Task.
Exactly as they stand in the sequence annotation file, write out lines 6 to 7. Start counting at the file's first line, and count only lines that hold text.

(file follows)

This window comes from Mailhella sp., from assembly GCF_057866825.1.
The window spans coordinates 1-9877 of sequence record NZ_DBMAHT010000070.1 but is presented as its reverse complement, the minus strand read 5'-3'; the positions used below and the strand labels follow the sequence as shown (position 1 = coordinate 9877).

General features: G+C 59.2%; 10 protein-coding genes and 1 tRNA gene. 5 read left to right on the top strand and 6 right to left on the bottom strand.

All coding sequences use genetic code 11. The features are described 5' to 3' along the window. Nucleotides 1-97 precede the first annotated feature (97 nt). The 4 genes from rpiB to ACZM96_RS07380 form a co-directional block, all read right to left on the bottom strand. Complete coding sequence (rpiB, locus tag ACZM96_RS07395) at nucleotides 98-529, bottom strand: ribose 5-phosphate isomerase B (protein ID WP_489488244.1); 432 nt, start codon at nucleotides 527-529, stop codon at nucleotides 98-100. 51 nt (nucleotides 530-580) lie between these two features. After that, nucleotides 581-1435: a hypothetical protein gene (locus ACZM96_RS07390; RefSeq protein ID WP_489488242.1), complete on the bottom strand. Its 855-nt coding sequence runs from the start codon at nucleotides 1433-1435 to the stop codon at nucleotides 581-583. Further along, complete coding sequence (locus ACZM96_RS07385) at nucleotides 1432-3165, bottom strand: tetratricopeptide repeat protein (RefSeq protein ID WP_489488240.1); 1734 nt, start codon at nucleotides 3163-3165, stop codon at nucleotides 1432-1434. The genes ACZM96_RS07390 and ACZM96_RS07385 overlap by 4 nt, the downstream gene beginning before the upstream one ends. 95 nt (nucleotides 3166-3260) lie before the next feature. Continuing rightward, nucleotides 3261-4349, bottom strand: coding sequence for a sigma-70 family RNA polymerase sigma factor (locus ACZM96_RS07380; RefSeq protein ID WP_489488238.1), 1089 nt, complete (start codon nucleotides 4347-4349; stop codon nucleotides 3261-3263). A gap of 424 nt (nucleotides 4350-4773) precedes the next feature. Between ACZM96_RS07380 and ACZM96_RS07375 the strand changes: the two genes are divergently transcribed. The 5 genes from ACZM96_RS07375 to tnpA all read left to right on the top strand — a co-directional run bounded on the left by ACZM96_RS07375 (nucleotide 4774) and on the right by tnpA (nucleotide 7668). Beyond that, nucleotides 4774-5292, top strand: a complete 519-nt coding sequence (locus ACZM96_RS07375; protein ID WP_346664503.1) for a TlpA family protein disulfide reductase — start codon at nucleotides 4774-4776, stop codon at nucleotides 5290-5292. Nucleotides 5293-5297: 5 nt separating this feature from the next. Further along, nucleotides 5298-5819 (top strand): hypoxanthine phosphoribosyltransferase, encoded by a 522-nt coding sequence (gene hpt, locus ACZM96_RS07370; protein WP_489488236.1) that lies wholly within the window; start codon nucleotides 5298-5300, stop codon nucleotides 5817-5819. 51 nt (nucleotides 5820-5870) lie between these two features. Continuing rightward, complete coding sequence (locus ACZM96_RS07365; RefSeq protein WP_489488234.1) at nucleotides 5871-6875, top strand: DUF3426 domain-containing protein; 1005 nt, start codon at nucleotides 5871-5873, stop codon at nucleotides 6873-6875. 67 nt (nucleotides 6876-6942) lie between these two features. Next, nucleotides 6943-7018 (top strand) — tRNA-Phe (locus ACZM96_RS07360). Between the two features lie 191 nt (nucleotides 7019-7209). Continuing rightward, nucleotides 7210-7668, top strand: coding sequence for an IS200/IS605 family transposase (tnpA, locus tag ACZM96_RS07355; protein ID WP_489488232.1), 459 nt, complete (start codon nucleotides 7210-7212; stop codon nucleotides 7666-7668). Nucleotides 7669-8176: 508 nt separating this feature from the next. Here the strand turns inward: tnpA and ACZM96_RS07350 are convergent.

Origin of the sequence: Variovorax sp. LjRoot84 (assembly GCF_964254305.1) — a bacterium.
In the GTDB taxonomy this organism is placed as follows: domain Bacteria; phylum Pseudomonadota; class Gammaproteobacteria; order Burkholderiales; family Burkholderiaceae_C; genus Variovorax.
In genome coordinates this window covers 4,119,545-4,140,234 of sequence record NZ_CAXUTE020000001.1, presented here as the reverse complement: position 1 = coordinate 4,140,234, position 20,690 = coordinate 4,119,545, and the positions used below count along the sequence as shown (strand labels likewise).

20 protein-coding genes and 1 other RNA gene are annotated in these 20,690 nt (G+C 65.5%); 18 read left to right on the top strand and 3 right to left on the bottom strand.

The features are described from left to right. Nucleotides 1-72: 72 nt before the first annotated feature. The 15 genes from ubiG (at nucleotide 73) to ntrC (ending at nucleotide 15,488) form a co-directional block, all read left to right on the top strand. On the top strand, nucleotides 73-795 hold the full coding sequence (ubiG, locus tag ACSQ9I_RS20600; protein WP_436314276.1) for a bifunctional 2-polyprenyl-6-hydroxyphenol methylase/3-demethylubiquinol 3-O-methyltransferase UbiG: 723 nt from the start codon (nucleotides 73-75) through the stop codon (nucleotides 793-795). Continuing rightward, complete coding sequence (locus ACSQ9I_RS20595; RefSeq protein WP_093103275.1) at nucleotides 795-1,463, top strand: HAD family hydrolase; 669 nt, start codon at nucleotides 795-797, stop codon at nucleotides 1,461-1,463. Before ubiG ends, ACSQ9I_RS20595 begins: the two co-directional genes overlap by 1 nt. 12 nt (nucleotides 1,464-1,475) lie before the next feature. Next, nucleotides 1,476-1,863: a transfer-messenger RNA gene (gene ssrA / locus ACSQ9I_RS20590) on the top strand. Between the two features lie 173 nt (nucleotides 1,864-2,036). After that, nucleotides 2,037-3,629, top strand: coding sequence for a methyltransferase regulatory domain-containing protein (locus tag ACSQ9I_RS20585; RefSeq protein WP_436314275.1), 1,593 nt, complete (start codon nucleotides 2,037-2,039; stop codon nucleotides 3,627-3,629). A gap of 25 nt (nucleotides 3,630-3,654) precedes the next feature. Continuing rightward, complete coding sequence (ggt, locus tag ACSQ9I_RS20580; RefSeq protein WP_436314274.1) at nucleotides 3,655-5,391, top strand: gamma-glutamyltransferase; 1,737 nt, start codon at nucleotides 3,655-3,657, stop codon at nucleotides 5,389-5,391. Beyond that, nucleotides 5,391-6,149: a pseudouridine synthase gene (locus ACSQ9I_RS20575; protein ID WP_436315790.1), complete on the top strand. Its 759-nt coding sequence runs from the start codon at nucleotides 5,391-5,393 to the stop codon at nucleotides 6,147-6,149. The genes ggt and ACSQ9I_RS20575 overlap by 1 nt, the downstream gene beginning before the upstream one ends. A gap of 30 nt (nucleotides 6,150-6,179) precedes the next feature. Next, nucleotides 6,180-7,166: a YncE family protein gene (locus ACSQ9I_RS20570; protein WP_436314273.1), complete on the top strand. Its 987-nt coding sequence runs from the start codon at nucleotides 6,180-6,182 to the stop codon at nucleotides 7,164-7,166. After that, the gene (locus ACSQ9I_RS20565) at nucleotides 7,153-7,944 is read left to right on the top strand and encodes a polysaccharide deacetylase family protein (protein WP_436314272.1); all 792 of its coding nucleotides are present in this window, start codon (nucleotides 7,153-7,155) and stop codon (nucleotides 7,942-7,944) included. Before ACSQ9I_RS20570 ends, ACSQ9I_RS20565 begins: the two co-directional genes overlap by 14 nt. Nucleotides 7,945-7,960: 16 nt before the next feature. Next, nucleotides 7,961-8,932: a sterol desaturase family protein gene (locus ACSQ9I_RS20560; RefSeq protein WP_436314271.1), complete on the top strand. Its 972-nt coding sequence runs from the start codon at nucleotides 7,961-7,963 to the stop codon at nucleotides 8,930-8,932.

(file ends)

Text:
In the GTDB taxonomy this organism is placed as follows: domain Bacteria; phylum Pseudomonadota; class Gammaproteobacteria; order Burkholderiales; family Burkholderiaceae_C; genus Variovorax.
In genome coordinates this window covers 4,119,545-4,140,234 of sequence record NZ_CAXUTE020000001.1, presented here as the reverse complement: position 1 = coordinate 4,140,234, position 20,690 = coordinate 4,119,545, and the positions used below count along the sequence as shown (strand labels likewise).